Girls Who Code encourages STEM, one coding class at a time

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Immersed.

James Martin / CNET

On July 12, 2014, Macie Cooper, then 15, made a strong statement about her future in her diary. It was final; she left nothing to the imagination.

“I officially decided that day that I would major in computer science,” Cooper wrote, while attending the Girls Who Code summer immersion program.

Four years later, Cooper made that commitment to herself, majoring in computer science and studio art at the University of California, Santa Cruz. Cooper, who has a contagious self-confidence, says the seven-week program cemented his love of computer programming.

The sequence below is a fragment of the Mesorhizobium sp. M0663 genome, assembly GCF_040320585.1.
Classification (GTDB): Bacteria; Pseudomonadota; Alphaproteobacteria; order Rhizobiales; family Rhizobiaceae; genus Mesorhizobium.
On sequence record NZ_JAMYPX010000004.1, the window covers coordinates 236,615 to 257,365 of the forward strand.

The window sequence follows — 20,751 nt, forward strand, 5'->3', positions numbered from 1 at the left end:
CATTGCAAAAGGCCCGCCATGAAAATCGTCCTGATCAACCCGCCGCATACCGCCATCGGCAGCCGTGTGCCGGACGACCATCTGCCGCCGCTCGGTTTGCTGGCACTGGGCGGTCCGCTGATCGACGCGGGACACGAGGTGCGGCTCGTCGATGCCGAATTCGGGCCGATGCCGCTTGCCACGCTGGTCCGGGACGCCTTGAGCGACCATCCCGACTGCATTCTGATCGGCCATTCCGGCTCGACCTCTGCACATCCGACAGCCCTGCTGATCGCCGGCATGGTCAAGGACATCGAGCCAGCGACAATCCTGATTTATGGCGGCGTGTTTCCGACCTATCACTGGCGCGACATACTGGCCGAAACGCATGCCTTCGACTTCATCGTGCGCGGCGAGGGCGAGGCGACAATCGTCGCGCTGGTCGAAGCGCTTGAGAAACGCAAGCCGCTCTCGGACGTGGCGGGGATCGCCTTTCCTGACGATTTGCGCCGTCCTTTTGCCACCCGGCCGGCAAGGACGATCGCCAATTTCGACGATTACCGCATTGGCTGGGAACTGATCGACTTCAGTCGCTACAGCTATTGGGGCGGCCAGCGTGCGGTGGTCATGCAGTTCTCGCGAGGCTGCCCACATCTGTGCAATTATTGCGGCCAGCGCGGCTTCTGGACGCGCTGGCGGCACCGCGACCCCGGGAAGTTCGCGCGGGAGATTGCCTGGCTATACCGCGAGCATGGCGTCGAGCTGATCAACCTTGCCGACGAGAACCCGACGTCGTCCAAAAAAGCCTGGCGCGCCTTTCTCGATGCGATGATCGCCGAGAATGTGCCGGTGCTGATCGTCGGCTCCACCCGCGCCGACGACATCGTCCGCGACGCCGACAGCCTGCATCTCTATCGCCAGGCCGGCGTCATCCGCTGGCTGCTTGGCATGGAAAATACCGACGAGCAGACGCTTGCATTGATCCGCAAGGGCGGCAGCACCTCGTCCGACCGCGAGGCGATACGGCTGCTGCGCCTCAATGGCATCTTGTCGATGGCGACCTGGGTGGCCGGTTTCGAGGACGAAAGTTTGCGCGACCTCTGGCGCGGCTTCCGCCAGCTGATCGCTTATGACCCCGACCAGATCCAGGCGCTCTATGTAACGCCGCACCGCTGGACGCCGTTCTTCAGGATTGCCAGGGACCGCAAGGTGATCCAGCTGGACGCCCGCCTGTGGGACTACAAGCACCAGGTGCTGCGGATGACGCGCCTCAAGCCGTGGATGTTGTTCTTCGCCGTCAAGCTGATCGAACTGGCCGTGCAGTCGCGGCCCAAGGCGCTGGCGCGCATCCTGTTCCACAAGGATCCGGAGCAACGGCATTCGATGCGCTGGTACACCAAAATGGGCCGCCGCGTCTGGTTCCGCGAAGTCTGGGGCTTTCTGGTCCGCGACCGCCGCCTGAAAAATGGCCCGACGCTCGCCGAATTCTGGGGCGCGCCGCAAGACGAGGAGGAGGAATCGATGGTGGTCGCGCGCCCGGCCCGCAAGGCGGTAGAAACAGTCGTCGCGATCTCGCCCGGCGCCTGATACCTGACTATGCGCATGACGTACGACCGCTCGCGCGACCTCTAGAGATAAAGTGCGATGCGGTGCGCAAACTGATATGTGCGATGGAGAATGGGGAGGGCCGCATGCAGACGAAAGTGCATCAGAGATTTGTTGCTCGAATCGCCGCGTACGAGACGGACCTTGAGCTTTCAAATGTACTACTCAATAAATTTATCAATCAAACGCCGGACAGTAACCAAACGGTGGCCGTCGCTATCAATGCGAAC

Macie Cooper, 19, studies computer science and art in a studio at the University of California, Santa Cruz.  She participated in the Girls Who Code summer immersion program in 2014.

Macie Cooper, 19, studies computer science and art in a studio at the University of California, Santa Cruz. She participated in the Girls Who Code summer immersion program in 2014.

James Martin / CNET

“A lot of my activities thereafter have resulted from my participation in the program,” she said. “Because I had the support system, I had the knowledge and I had the confidence. “

Girls face countless obstacles in pursuing studies in science, technology, engineering, and mathematics, a group of studies collectively known as STEM. These barriers include stereotypes about what girls should and shouldn’t study, gender biases, and often unresponsive climates for female students in science and engineering departments at colleges and universities.